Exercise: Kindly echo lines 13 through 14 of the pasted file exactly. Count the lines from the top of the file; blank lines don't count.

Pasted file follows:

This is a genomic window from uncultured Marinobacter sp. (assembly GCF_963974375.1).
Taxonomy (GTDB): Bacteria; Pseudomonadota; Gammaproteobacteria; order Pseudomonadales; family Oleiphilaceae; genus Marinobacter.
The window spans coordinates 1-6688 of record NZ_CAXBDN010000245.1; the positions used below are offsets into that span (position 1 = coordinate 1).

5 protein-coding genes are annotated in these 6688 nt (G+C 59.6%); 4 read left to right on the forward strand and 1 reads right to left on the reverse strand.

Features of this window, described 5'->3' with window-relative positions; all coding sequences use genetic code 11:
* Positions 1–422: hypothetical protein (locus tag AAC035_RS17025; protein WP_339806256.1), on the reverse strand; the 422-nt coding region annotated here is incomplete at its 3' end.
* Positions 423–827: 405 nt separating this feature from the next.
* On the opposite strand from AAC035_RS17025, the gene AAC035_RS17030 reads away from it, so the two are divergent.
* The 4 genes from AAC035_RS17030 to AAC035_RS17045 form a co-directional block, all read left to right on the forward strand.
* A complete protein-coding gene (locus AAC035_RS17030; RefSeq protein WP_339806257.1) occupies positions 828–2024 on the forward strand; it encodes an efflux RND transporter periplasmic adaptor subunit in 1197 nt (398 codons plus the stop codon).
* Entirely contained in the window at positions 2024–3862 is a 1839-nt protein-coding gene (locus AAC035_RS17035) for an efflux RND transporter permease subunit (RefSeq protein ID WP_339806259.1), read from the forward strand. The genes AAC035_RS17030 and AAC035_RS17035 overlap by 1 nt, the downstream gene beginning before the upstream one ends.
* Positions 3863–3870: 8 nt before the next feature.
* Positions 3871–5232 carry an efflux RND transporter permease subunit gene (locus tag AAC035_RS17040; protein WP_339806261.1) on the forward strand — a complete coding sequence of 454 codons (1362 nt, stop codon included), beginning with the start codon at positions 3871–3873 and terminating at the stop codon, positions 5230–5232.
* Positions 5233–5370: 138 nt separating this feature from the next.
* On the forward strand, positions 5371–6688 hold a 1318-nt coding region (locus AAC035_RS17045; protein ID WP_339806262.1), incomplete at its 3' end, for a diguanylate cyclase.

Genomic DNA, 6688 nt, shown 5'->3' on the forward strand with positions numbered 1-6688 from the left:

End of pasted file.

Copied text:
* Positions 3871–5232 carry an efflux RND transporter permease subunit gene (locus tag AAC035_RS17040; protein WP_339806261.1) on the forward strand — a complete coding sequence of 454 codons (1362 nt, stop codon included), beginning with the start codon at positions 3871–3873 and terminating at the stop codon, positions 5230–5232.
* Positions 5233–5370: 138 nt separating this feature from the next.